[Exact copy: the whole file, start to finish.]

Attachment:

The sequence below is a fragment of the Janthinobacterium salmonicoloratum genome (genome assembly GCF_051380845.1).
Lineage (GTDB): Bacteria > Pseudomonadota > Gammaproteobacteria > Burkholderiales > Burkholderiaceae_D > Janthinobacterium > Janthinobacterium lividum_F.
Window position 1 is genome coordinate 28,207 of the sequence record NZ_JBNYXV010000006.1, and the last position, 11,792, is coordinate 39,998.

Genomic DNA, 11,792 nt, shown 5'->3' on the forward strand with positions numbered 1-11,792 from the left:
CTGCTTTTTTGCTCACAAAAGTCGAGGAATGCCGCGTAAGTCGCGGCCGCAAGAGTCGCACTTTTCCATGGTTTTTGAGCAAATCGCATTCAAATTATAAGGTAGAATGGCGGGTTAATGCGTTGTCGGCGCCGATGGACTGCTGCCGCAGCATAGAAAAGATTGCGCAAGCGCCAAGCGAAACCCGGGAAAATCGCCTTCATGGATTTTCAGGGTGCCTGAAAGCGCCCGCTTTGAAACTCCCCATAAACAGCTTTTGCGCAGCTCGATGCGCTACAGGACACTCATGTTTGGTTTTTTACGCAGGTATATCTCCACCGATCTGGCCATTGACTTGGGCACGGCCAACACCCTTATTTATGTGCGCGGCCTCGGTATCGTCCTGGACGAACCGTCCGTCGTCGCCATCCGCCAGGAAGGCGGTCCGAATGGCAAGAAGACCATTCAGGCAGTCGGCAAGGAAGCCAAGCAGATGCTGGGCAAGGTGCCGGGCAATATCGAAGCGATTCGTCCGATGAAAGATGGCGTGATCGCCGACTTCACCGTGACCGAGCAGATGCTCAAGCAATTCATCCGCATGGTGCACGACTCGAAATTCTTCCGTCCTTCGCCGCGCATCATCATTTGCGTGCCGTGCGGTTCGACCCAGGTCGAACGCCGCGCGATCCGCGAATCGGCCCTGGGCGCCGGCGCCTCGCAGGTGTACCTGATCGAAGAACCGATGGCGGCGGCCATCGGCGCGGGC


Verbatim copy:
The sequence below is a fragment of the Janthinobacterium salmonicoloratum genome (genome assembly GCF_051380845.1).
Lineage (GTDB): Bacteria > Pseudomonadota > Gammaproteobacteria > Burkholderiales > Burkholderiaceae_D > Janthinobacterium > Janthinobacterium lividum_F.
Window position 1 is genome coordinate 28,207 of the sequence record NZ_JBNYXV010000006.1, and the last position, 11,792, is coordinate 39,998.

Genomic DNA, 11,792 nt, shown 5'->3' on the forward strand with positions numbered 1-11,792 from the left:
CTGCTTTTTTGCTCACAAAAGTCGAGGAATGCCGCGTAAGTCGCGGCCGCAAGAGTCGCACTTTTCCATGGTTTTTGAGCAAATCGCATTCAAATTATAAGGTAGAATGGCGGGTTAATGCGTTGTCGGCGCCGATGGACTGCTGCCGCAGCATAGAAAAGATTGCGCAAGCGCCAAGCGAAACCCGGGAAAATCGCCTTCATGGATTTTCAGGGTGCCTGAAAGCGCCCGCTTTGAAACTCCCCATAAACAGCTTTTGCGCAGCTCGATGCGCTACAGGACACTCATGTTTGGTTTTTTACGCAGGTATATCTCCACCGATCTGGCCATTGACTTGGGCACGGCCAACACCCTTATTTATGTGCGCGGCCTCGGTATCGTCCTGGACGAACCGTCCGTCGTCGCCATCCGCCAGGAAGGCGGTCCGAATGGCAAGAAGACCATTCAGGCAGTCGGCAAGGAAGCCAAGCAGATGCTGGGCAAGGTGCCGGGCAATATCGAAGCGATTCGTCCGATGAAAGATGGCGTGATCGCCGACTTCACCGTGACCGAGCAGATGCTCAAGCAATTCATCCGCATGGTGCACGACTCGAAATTCTTCCGTCCTTCGCCGCGCATCATCATTTGCGTGCCGTGCGGTTCGACCCAGGTCGAACGCCGCGCGATCCGCGAATCGGCCCTGGGCGCCGGCGCCTCGCAGGTGTACCTGATCGAAGAACCGATGGCGGCGGCCATCGGCGCGGGC